trib-u-la'-shun (tsar, tsar, "staid," "narrow," "pent up"; compare Nu 22:26):

1. In the Old Testament:

Closely pressed, as of seals (Job 41:15 (7)); of streams pent up (Isa 59:9 margin); of strength limited (Pr 24:10, "small"). Hence, figuratively, of straitened circumstances; variously rendered "affliction," "tribulation," "distress" (De 4:30; Job 15:24; 30:12; Ps 4:2; 18:7; 32:7; 44:11, etc.; Ps 78:42; 102:3; 106:44; 119:143; Isa 26:16; 30:20; Ho 5:15; Eze 30:16). Frequently, the feminine form (tsarah) is similarly rendered "tribulation" (Jud 10:14 the King James Version; 1Sa 10:19 the King James Version; 1Sa 26:24); in other places "distress," "affliction" (Ge 42:21; Ps 120:1; Pr 11:8; 2Ch 20:9; Isa 63:9; Jer 15:11; Jon 2:2; Na 1:9; Zec 10:11).

2. In the New Testament:

The Greek is thlipsis, a "pressing together" (as of grapes), squeezing or pinching (from verb thlibo); used figuratively for "distress," "tribulation"; Septuagint for tsar and tsarah; Vulgate (Jerome's Latin Bible, 390-405 A.D.) tribulatio pressura (from tribulum, "a threshing sledge"). The verb form is rendered "suffer tribulation" (1Th 3:4 the King James Version, "suffer affliction" the Revised Version (British and American)); "trouble" (2Th 1:6 the King James Version, "afflict" the Revised Version (British and American); compare 2Co 1:6; 4:8; 7:5; 1Ti 5:10; Heb 11:37). The noun form is rendered in the King James Version variously as "tribulation," "affliction," "persecution," though more uniformly "tribulation" in the Revised Version (British and American). The word is used generally of the hardships which Christ's followers would suffer (Mt 13:21; 24:9,21,29; Mr 4:17; 13:19,24; Joh 16:33; 1Co 7:28); or which they are now passing through (Ro 5:3; 12:12; 2Co 4:17; Php 4:14); or through which they have already come (Ac 11:19; 2Co 2:4; Re 7:14).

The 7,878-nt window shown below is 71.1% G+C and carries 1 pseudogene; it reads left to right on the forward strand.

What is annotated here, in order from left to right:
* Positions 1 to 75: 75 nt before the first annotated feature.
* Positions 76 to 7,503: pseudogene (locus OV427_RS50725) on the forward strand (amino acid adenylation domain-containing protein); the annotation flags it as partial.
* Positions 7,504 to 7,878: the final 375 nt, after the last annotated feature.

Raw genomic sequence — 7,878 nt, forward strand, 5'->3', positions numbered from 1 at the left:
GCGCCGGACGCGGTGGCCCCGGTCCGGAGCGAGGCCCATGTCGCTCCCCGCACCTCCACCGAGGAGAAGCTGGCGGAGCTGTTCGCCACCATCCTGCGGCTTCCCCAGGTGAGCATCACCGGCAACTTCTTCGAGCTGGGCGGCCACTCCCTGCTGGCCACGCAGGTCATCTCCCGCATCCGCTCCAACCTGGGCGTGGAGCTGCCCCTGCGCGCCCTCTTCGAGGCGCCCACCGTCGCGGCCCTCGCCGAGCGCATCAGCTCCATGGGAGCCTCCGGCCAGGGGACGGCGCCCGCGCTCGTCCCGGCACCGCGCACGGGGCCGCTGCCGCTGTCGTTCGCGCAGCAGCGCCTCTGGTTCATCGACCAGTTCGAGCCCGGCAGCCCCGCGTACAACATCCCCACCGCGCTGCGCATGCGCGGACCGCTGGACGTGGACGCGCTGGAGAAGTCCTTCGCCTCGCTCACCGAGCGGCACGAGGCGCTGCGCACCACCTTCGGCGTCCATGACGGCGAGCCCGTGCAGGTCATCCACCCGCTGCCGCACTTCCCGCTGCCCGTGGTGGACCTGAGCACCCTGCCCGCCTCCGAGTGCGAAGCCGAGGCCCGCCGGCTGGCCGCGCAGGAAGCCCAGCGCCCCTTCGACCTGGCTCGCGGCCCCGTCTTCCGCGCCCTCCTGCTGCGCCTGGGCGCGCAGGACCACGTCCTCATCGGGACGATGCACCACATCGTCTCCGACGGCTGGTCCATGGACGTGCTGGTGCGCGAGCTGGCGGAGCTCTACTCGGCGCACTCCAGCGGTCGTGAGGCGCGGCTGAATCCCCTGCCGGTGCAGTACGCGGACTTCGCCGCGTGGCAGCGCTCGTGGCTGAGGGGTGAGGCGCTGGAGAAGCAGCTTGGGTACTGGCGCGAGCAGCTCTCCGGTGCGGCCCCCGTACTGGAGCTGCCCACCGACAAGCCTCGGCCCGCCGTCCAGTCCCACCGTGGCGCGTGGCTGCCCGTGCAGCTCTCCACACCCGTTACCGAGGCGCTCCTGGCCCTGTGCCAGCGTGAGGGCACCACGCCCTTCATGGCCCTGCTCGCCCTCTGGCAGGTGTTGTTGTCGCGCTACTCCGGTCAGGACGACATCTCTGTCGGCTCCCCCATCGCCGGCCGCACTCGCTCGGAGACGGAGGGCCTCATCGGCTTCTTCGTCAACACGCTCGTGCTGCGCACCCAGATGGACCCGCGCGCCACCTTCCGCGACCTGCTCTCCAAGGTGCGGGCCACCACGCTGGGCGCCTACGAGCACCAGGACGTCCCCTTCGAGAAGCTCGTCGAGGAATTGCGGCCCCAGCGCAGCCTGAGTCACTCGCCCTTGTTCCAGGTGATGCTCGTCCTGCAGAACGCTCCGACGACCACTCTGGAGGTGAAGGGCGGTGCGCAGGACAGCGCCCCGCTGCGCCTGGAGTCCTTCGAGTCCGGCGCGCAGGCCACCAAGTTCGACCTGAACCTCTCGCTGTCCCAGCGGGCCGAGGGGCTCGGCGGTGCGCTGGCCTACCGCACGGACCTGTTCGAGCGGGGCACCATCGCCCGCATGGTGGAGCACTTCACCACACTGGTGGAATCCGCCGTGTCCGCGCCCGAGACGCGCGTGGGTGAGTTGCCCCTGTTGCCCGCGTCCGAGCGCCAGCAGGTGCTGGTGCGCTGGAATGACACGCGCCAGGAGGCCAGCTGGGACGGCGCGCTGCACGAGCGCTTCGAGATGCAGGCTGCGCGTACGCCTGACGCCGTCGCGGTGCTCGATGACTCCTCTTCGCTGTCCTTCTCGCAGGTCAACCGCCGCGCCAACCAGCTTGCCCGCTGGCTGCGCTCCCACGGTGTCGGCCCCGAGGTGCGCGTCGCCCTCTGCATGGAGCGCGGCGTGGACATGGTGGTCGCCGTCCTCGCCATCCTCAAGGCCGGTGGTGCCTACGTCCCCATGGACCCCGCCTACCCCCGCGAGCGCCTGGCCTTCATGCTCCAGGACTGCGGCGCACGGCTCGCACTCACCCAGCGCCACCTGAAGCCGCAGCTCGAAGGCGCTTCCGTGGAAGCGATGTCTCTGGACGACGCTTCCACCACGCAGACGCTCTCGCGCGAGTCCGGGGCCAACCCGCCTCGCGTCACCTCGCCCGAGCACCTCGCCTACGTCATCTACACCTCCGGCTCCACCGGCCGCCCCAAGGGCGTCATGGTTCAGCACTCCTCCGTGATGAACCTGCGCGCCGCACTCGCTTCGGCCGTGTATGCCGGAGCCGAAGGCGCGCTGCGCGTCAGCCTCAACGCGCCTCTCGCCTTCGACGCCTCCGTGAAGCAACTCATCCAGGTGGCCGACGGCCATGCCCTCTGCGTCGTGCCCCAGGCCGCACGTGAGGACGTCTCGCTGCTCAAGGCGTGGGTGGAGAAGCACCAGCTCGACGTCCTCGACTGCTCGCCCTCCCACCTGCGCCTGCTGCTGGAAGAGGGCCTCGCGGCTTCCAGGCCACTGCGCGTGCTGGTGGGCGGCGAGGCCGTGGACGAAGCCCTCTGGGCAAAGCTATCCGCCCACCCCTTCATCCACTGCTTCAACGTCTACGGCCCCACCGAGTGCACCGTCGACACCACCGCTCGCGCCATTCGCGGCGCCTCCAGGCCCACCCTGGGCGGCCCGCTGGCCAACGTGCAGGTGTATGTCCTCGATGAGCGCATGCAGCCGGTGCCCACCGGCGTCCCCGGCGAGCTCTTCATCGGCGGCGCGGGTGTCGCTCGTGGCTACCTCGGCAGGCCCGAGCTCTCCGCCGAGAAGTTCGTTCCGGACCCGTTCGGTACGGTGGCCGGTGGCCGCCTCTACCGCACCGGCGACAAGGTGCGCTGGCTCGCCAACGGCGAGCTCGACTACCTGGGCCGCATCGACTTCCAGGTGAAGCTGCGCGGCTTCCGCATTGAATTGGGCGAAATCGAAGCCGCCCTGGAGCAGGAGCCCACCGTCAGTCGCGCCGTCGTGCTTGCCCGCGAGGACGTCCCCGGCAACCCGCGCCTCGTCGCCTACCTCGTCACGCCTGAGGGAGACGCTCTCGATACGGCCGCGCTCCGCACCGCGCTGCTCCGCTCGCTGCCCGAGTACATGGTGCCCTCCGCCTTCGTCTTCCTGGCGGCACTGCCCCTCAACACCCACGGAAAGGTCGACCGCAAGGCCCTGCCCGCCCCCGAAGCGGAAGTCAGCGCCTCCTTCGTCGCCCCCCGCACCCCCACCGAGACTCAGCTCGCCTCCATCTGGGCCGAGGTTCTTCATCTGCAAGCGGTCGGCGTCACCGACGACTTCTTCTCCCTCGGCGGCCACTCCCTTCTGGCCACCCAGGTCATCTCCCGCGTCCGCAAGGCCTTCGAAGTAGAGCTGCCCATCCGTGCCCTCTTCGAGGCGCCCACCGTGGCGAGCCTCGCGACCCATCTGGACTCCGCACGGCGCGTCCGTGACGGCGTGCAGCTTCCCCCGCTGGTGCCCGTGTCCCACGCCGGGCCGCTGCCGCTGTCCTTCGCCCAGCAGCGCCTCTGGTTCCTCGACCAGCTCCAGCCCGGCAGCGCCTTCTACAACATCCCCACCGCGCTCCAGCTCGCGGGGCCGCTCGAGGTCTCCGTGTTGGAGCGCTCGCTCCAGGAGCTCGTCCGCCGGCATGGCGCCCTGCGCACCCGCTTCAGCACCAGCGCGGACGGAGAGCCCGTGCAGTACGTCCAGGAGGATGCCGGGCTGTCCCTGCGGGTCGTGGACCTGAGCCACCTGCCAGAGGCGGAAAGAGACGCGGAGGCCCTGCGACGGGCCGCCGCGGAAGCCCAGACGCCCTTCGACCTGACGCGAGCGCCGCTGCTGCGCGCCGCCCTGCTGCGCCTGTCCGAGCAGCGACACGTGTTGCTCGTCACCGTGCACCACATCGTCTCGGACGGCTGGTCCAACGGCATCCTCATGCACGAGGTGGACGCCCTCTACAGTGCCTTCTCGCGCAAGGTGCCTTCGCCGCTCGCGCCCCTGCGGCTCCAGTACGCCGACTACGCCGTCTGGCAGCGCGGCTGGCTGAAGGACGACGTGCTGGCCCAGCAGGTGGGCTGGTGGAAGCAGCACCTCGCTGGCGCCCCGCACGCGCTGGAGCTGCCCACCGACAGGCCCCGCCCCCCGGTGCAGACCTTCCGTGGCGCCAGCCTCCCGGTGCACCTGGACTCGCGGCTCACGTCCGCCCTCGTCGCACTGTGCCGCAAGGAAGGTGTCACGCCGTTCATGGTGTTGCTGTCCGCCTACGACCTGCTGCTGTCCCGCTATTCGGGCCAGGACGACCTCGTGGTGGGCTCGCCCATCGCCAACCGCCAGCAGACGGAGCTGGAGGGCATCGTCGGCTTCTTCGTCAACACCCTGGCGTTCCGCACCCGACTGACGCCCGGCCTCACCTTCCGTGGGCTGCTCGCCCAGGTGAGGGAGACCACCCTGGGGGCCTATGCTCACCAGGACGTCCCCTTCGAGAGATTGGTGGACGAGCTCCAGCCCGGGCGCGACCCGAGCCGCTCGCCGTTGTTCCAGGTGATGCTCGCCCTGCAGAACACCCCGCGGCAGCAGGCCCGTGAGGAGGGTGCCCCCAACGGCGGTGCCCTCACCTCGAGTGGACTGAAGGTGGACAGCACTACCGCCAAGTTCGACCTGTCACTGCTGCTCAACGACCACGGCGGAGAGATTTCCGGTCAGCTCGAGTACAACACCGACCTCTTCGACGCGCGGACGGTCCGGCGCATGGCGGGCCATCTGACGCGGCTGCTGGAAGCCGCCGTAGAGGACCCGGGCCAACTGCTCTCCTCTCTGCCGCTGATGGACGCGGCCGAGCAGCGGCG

Edward Bagby Pollard

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